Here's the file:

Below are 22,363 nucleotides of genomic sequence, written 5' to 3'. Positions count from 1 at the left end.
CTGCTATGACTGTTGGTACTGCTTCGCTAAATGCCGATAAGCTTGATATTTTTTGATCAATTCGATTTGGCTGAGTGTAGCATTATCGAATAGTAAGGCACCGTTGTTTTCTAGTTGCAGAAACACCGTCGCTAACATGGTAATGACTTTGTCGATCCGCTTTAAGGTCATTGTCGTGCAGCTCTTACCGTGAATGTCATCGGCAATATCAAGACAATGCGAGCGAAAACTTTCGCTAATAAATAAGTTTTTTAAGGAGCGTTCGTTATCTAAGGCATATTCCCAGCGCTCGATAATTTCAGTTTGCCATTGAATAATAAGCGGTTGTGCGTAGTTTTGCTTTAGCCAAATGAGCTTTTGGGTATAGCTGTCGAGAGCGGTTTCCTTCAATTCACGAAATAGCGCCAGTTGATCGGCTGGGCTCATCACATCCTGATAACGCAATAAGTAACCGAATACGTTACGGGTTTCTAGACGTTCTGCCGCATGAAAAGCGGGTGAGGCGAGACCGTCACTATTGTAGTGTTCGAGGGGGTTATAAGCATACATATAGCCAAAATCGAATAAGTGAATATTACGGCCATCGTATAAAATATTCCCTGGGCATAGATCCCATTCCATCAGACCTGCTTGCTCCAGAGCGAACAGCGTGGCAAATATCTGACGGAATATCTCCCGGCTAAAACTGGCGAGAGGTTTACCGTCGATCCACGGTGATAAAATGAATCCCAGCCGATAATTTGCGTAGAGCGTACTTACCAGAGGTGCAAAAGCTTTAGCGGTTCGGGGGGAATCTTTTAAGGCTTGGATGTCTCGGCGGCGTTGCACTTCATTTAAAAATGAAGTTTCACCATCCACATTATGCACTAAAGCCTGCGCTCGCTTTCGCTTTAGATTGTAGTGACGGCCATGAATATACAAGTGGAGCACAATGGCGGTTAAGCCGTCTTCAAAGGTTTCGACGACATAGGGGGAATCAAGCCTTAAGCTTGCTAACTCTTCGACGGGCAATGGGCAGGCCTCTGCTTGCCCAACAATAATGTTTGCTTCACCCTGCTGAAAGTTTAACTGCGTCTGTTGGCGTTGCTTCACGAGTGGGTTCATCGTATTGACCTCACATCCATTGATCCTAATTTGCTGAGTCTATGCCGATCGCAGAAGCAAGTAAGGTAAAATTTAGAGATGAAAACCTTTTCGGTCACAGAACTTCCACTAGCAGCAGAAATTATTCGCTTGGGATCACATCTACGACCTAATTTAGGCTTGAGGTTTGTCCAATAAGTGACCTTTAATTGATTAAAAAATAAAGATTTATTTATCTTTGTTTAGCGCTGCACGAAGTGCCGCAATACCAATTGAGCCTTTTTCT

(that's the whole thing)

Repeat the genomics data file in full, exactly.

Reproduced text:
Below are 22,363 nucleotides of genomic sequence, written 5' to 3'. Positions count from 1 at the left end.
CTGCTATGACTGTTGGTACTGCTTCGCTAAATGCCGATAAGCTTGATATTTTTTGATCAATTCGATTTGGCTGAGTGTAGCATTATCGAATAGTAAGGCACCGTTGTTTTCTAGTTGCAGAAACACCGTCGCTAACATGGTAATGACTTTGTCGATCCGCTTTAAGGTCATTGTCGTGCAGCTCTTACCGTGAATGTCATCGGCAATATCAAGACAATGCGAGCGAAAACTTTCGCTAATAAATAAGTTTTTTAAGGAGCGTTCGTTATCTAAGGCATATTCCCAGCGCTCGATAATTTCAGTTTGCCATTGAATAATAAGCGGTTGTGCGTAGTTTTGCTTTAGCCAAATGAGCTTTTGGGTATAGCTGTCGAGAGCGGTTTCCTTCAATTCACGAAATAGCGCCAGTTGATCGGCTGGGCTCATCACATCCTGATAACGCAATAAGTAACCGAATACGTTACGGGTTTCTAGACGTTCTGCCGCATGAAAAGCGGGTGAGGCGAGACCGTCACTATTGTAGTGTTCGAGGGGGTTATAAGCATACATATAGCCAAAATCGAATAAGTGAATATTACGGCCATCGTATAAAATATTCCCTGGGCATAGATCCCATTCCATCAGACCTGCTTGCTCCAGAGCGAACAGCGTGGCAAATATCTGACGGAATATCTCCCGGCTAAAACTGGCGAGAGGTTTACCGTCGATCCACGGTGATAAAATGAATCCCAGCCGATAATTTGCGTAGAGCGTACTTACCAGAGGTGCAAAAGCTTTAGCGGTTCGGGGGGAATCTTTTAAGGCTTGGATGTCTCGGCGGCGTTGCACTTCATTTAAAAATGAAGTTTCACCATCCACATTATGCACTAAAGCCTGCGCTCGCTTTCGCTTTAGATTGTAGTGACGGCCATGAATATACAAGTGGAGCACAATGGCGGTTAAGCCGTCTTCAAAGGTTTCGACGACATAGGGGGAATCAAGCCTTAAGCTTGCTAACTCTTCGACGGGCAATGGGCAGGCCTCTGCTTGCCCAACAATAATGTTTGCTTCACCCTGCTGAAAGTTTAACTGCGTCTGTTGGCGTTGCTTCACGAGTGGGTTCATCGTATTGACCTCACATCCATTGATCCTAATTTGCTGAGTCTATGCCGATCGCAGAAGCAAGTAAGGTAAAATTTAGAGATGAAAACCTTTTCGGTCACAGAACTTCCACTAGCAGCAGAAATTATTCGCTTGGGATCACATCTACGACCTAATTTAGGCTTGAGGTTTGTCCAATAAGTGACCTTTAATTGATTAAAAAATAAAGATTTATTTATCTTTGTTTAGCGCTGCACGAAGTGCCGCAATACCAATTGAGCCTTTTTCT